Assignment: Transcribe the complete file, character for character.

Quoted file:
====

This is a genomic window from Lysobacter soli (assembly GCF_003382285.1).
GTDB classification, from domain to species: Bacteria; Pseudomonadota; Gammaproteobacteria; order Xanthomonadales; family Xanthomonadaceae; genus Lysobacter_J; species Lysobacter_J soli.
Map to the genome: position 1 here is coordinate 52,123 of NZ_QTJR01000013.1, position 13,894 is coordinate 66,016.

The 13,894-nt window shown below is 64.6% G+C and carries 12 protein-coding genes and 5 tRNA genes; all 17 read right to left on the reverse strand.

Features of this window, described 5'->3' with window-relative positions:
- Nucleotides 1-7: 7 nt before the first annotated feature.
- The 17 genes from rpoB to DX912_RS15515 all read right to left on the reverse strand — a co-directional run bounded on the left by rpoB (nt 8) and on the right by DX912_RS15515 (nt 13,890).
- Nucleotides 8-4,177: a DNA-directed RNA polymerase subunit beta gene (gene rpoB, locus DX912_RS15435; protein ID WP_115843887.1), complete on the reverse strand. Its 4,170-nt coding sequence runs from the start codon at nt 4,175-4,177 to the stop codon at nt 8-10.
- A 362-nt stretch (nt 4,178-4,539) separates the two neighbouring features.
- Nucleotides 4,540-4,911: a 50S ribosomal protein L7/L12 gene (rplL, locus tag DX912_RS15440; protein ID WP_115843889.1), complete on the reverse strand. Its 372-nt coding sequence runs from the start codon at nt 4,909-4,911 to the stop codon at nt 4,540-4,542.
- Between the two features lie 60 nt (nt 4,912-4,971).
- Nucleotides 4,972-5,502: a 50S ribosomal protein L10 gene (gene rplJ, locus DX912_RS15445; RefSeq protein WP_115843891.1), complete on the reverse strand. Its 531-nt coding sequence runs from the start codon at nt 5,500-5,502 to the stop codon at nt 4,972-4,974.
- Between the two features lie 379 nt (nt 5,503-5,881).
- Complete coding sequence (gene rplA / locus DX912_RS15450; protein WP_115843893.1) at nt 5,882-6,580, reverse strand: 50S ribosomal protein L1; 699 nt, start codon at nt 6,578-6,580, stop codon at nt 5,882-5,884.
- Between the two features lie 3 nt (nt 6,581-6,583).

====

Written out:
This is a genomic window from Lysobacter soli (assembly GCF_003382285.1).
GTDB classification, from domain to species: Bacteria; Pseudomonadota; Gammaproteobacteria; order Xanthomonadales; family Xanthomonadaceae; genus Lysobacter_J; species Lysobacter_J soli.
Map to the genome: position 1 here is coordinate 52,123 of NZ_QTJR01000013.1, position 13,894 is coordinate 66,016.

The 13,894-nt window shown below is 64.6% G+C and carries 12 protein-coding genes and 5 tRNA genes; all 17 read right to left on the reverse strand.

Features of this window, described 5'->3' with window-relative positions:
- Nucleotides 1-7: 7 nt before the first annotated feature.
- The 17 genes from rpoB to DX912_RS15515 all read right to left on the reverse strand — a co-directional run bounded on the left by rpoB (nt 8) and on the right by DX912_RS15515 (nt 13,890).
- Nucleotides 8-4,177: a DNA-directed RNA polymerase subunit beta gene (gene rpoB, locus DX912_RS15435; protein ID WP_115843887.1), complete on the reverse strand. Its 4,170-nt coding sequence runs from the start codon at nt 4,175-4,177 to the stop codon at nt 8-10.
- A 362-nt stretch (nt 4,178-4,539) separates the two neighbouring features.
- Nucleotides 4,540-4,911: a 50S ribosomal protein L7/L12 gene (rplL, locus tag DX912_RS15440; protein ID WP_115843889.1), complete on the reverse strand. Its 372-nt coding sequence runs from the start codon at nt 4,909-4,911 to the stop codon at nt 4,540-4,542.
- Between the two features lie 60 nt (nt 4,912-4,971).
- Nucleotides 4,972-5,502: a 50S ribosomal protein L10 gene (gene rplJ, locus DX912_RS15445; RefSeq protein WP_115843891.1), complete on the reverse strand. Its 531-nt coding sequence runs from the start codon at nt 5,500-5,502 to the stop codon at nt 4,972-4,974.
- Between the two features lie 379 nt (nt 5,503-5,881).
- Complete coding sequence (gene rplA / locus DX912_RS15450; protein WP_115843893.1) at nt 5,882-6,580, reverse strand: 50S ribosomal protein L1; 699 nt, start codon at nt 6,578-6,580, stop codon at nt 5,882-5,884.
- Between the two features lie 3 nt (nt 6,581-6,583).